I was shocked how many people saw the guy in the canoe go over but didn't react. I guess they thought he was okay; and he was - at first.
The incident happened while I was camped at a provincial park this past July. I was sitting at my site, reading a book, and in the corner of my eye I noticed a canoe overturned. I ran towards the shoreline and yelled out "Are you okay?' The man swimming beside the canoe, who had a PFD on (but was a tad too big for him because it pulled up over his ears) replied "I'm fine...I'm okay...I'll just swim to shore."
His action seemed reasonable. The shore wasn't too far away. But I did notice he wasn't in the best of shape; so I got into my canoe and informed him that I'll come over and perform and canoe-over-canoe rescue. "A what?" he said, now gasping for breath. That's when I knew things were going to go very bad, very soon if I didn't get to him.
It didn't take long to reach him and I began attempting the rescue technique straight away. But the maneuver isn't easy, especially when the person in the water hasn't even heard of it, doesn't want to even attempt it, and is getting weaker and weaker by the minute. He kept refusing help; something that you really can't do much about in such a circumstance. "I can reach bottom soon." he kept telling me. "I'll just swim the canoe into shore." Again, it seemed reasonable because we weren't too far from the beach anyway. But it seemed more reasonable for me to help him.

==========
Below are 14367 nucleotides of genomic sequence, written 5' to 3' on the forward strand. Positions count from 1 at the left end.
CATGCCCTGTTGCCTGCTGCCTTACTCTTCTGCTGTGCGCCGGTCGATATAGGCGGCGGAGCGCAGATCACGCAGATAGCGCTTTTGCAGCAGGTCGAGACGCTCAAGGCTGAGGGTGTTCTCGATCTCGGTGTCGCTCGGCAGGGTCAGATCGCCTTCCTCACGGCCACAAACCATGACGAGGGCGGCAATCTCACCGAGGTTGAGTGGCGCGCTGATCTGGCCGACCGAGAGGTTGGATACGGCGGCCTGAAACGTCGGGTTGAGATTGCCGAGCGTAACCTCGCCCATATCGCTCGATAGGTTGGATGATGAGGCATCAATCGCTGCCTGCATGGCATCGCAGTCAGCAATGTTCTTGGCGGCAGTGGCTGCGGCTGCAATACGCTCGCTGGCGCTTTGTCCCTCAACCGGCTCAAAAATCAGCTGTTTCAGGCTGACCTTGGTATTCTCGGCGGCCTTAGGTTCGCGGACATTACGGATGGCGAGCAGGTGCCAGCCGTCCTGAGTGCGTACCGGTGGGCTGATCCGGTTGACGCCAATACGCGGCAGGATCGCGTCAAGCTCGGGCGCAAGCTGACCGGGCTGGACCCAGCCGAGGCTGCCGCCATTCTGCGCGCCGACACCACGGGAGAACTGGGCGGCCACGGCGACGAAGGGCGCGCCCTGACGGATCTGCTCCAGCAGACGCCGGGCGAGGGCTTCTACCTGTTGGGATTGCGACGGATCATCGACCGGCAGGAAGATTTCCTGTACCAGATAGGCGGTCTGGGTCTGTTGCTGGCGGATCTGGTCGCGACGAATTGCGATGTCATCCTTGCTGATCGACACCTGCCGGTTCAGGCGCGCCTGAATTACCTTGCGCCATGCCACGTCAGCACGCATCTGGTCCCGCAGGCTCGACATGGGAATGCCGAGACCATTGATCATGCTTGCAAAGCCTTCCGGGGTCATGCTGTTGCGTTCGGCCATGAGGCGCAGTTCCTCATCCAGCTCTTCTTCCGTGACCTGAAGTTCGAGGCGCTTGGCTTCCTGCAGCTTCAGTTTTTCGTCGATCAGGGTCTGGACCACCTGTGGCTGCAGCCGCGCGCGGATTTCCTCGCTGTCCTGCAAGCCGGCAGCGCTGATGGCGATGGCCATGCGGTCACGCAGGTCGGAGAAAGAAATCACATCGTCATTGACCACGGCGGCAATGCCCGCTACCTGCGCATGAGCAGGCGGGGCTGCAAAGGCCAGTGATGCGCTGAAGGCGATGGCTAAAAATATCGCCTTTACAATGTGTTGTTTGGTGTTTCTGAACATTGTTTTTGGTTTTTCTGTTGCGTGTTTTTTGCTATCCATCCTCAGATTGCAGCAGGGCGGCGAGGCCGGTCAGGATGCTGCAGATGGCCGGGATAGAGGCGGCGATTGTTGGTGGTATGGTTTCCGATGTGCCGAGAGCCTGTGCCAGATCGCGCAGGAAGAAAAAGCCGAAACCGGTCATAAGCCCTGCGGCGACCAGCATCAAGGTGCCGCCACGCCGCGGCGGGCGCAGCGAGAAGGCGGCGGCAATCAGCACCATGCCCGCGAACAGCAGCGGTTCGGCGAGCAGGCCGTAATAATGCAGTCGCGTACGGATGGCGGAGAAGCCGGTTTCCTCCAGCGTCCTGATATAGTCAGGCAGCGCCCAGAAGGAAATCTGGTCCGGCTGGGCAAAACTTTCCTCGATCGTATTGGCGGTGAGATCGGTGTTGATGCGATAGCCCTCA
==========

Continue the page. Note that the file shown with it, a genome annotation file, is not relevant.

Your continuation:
He was just a few meters away from the beach site when the panic set in. The man began thrashing around in the water but still insisting he needed no help. That's when I grabbed him and simply towed him to shallower water. His wife and daughter came out and chastised him for not letting me help and told me he had a bad heart.
The ordeal with the stubborn drowning man didn't really surprise me. I've seen that a lot. Being stubborn, or embarrassed, and refusing help is common. What horrified me was all the youth at the beach not even thinking of helping us. They continued to play their game of water Frisbee during the entire event. And they saw what was happening. The only time they offered help was when the man was dragged to shore, dizzy and almost unconscious. They seemed to relish in the attention they got by trying to help.
The teenager's reaction confused me. I've seen a lot of teenagers helping with countless moments of need. I'm just puzzled why these kids didn't react that day at the park. Maybe its true what some people are saying about the change in our society…that we are all so interested in our own world that we care little for someone else's problems. Or maybe I simply overreacted and the guy would have easily got to shore before having a heart attack — and cancelling a good a good game of water Frisbee just isn't worth it!